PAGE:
The big picture: Managing organizational change can be a difficult process regardless of the economic climate. Having multiple initiatives that require participation of several of the same employees is a breeding ground for burnout and employee attrition.
- Projects often ground to a halt.
The best approach: By establishing a center of excellence to manage change — similar to an air traffic control tower — organizations can identify people needed for a project and ensure they have the bandwidth to complete it successfully.
- Alternatively, the COE could issue a “ground stop” on an existing initiative to optimize engagement in more critical efforts, particularly during a crisis.
Go deeper: Read our insights below.
Imagine that a company is undergoing a digital transformation, preparing for an initial public offering, and implementing a new human resource hiring and training regime because of rapid growth — all at the same time. Each of those initiatives likely will require numerous subprojects that themselves will require the participation of several of the same employees.
Such a situation is a breeding ground for burnout as people feel torn in different directions and find it difficult to advance specific assignments or meet certain goals. In a worst-case scenario, employees could engage in quiet quitting or jump to a different organization.
An organization’s ability to remain agile in the face of change is critical for growth. When faced with disruptions such as hybrid work, supply chain difficulties, and the rapid growth of artificial intelligence and technology innovation, successful organizations respond by implementing new tools, processes and procedures geared toward taking advantage of benefits or mitigating risks brought about by the changes. Too often, however, such projects multiply quickly, overwhelming and paralyzing stakeholders responsible for carrying out the initiatives.
When overwhelmed by change, people tend to engage in projects sluggishly or not at all, with the expectation that initiatives will simply die — as they often do — particularly in organizations prone to flavor-of-the-month projects. Projects that don’t die on the vine may drag on endlessly and suck valuable resources from more critical tasks. In response, organizations and employees become resistant to change, threatening their ability to adapt and thrive, especially in uncertain and tumultuous times.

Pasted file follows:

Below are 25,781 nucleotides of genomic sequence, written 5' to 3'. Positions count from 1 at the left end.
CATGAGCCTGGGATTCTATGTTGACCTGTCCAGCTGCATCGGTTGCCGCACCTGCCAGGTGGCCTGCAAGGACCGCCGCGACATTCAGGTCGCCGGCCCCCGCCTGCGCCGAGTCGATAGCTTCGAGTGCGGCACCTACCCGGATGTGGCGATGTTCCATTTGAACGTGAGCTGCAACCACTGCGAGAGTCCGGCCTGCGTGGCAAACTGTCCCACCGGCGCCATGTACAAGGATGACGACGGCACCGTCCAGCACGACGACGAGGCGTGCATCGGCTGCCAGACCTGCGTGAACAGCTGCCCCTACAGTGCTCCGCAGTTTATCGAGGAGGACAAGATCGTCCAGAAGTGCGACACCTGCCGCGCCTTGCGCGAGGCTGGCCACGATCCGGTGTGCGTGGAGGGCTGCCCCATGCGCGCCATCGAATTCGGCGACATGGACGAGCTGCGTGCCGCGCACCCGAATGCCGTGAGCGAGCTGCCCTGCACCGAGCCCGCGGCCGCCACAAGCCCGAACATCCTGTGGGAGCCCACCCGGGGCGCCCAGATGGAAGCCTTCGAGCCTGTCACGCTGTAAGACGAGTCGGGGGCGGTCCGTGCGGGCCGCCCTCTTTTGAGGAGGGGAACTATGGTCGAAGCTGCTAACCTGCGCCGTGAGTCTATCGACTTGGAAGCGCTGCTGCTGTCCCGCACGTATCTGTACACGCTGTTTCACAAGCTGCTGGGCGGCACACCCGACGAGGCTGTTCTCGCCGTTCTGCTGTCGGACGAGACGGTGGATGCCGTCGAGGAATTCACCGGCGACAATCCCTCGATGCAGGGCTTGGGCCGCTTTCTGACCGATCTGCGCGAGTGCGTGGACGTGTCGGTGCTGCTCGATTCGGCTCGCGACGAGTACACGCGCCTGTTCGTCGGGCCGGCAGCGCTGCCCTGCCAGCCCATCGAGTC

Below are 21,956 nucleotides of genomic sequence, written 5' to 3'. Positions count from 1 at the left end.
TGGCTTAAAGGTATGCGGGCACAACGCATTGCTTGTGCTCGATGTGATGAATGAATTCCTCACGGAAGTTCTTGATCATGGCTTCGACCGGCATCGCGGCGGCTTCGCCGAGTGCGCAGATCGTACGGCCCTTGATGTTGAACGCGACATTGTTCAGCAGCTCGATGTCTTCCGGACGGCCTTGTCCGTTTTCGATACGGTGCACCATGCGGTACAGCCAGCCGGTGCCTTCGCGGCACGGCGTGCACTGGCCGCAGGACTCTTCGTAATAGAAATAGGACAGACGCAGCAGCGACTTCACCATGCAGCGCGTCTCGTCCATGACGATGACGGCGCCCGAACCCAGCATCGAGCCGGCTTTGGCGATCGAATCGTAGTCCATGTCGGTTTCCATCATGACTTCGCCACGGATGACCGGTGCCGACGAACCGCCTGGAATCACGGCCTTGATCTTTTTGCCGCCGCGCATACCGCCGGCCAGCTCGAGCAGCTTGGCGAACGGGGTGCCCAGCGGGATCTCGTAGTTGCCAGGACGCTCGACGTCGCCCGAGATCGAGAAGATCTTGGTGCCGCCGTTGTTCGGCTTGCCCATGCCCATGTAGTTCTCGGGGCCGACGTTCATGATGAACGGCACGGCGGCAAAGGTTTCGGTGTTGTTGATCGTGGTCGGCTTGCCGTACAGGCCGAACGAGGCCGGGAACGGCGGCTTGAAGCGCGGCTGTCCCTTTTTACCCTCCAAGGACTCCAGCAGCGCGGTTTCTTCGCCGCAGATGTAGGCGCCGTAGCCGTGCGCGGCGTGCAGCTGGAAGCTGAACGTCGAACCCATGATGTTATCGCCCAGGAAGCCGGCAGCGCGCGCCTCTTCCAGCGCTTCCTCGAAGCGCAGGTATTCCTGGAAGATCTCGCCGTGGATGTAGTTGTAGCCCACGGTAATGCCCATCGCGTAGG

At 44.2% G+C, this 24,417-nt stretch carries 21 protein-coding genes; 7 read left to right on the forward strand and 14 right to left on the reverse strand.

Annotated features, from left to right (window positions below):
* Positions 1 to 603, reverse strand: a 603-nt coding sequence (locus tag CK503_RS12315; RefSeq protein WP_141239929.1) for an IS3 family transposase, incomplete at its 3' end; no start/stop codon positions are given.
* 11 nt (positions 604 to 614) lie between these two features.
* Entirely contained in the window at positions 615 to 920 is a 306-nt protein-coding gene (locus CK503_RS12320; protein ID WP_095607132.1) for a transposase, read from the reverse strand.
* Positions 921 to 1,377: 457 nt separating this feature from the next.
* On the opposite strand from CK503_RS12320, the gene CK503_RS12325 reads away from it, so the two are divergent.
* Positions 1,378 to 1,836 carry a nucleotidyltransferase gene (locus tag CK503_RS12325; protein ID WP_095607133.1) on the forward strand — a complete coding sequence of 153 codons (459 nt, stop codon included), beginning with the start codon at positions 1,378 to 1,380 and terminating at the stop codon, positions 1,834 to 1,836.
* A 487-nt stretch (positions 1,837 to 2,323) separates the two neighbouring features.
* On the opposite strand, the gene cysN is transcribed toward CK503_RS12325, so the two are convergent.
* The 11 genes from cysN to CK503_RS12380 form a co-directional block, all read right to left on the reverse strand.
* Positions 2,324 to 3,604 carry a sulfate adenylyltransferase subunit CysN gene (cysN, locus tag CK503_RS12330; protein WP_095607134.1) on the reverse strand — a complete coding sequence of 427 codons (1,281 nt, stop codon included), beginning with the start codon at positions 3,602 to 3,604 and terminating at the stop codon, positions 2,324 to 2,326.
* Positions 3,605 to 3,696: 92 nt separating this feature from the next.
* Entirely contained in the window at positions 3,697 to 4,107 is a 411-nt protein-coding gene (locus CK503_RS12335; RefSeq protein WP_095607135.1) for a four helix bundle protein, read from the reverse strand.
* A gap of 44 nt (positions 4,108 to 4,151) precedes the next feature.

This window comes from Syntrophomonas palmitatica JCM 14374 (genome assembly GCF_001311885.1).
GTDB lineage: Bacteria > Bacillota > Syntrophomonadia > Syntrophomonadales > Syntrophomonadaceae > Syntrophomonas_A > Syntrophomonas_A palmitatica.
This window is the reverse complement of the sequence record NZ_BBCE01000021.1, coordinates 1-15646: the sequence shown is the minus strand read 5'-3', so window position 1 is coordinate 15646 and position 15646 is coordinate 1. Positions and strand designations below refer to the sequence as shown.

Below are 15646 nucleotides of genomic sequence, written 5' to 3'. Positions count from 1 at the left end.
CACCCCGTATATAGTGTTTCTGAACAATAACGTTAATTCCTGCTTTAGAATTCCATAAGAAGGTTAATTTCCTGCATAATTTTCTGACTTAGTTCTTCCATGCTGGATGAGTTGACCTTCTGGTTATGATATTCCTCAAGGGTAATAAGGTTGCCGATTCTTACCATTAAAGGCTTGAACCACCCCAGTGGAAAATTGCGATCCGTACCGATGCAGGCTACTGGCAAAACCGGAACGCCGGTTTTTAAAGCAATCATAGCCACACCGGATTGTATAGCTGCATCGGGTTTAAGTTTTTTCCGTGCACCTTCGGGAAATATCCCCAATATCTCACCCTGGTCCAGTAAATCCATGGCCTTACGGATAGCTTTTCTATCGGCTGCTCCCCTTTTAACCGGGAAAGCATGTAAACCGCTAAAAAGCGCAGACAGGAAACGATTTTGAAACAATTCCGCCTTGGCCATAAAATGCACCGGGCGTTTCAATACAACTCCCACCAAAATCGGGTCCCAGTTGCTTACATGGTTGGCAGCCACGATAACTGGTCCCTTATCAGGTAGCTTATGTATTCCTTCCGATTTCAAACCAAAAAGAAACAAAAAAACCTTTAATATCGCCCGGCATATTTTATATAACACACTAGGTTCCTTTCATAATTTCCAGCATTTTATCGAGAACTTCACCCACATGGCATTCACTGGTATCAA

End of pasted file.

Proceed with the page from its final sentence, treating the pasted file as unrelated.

One of the best ways organizations can avoid engulfing individuals in too many competing initiatives and ensure that projects are progressing is to establish an organizational change management center of excellence (OCM/COE) that operates like an air traffic control tower.
Air traffic control tracks planned flights and monitors flights in progress, manages capacity of the airport to ensure there’s room for arriving planes, and issues ground stops if the airport can’t handle incoming traffic. An OCM/COE provides a similar function, but with a focus on organizational projects. It keeps existing projects on track, reviews initiatives in the pipeline, identifies key stakeholders, and evaluates the availability and capacity of personnel to take on the new initiatives. This information is used to guide project scheduling, from when a project should start to when it should end, with key achievement dates identified along the timeline.